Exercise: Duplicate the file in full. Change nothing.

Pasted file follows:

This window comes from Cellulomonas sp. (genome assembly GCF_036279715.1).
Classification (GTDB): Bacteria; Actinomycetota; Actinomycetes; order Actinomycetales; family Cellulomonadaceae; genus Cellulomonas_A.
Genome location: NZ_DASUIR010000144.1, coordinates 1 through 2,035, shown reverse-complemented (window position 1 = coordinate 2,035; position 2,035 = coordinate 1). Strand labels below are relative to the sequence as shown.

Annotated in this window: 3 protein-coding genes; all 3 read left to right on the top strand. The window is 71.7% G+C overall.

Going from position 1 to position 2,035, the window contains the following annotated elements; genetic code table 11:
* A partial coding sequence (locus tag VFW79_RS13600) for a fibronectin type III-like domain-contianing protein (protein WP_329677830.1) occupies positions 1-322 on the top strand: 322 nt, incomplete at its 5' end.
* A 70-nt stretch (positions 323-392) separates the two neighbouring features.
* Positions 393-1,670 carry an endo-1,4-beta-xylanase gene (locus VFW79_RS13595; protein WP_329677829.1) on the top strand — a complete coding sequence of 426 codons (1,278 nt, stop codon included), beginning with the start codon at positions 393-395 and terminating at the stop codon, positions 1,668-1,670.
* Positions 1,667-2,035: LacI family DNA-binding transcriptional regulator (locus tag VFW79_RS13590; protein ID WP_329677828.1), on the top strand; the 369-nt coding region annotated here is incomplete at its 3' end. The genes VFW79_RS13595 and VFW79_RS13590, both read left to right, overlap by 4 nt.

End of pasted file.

This window comes from Cellulomonas sp. (genome assembly GCF_036279715.1).
Classification (GTDB): Bacteria; Actinomycetota; Actinomycetes; order Actinomycetales; family Cellulomonadaceae; genus Cellulomonas_A.
Genome location: NZ_DASUIR010000144.1, coordinates 1 through 2,035, shown reverse-complemented (window position 1 = coordinate 2,035; position 2,035 = coordinate 1). Strand labels below are relative to the sequence as shown.

Annotated in this window: 3 protein-coding genes; all 3 read left to right on the top strand. The window is 71.7% G+C overall.

Going from position 1 to position 2,035, the window contains the following annotated elements; genetic code table 11:
* A partial coding sequence (locus tag VFW79_RS13600) for a fibronectin type III-like domain-contianing protein (protein WP_329677830.1) occupies positions 1-322 on the top strand: 322 nt, incomplete at its 5' end.
* A 70-nt stretch (positions 323-392) separates the two neighbouring features.
* Positions 393-1,670 carry an endo-1,4-beta-xylanase gene (locus VFW79_RS13595; protein WP_329677829.1) on the top strand — a complete coding sequence of 426 codons (1,278 nt, stop codon included), beginning with the start codon at positions 393-395 and terminating at the stop codon, positions 1,668-1,670.
* Positions 1,667-2,035: LacI family DNA-binding transcriptional regulator (locus tag VFW79_RS13590; protein ID WP_329677828.1), on the top strand; the 369-nt coding region annotated here is incomplete at its 3' end. The genes VFW79_RS13595 and VFW79_RS13590, both read left to right, overlap by 4 nt.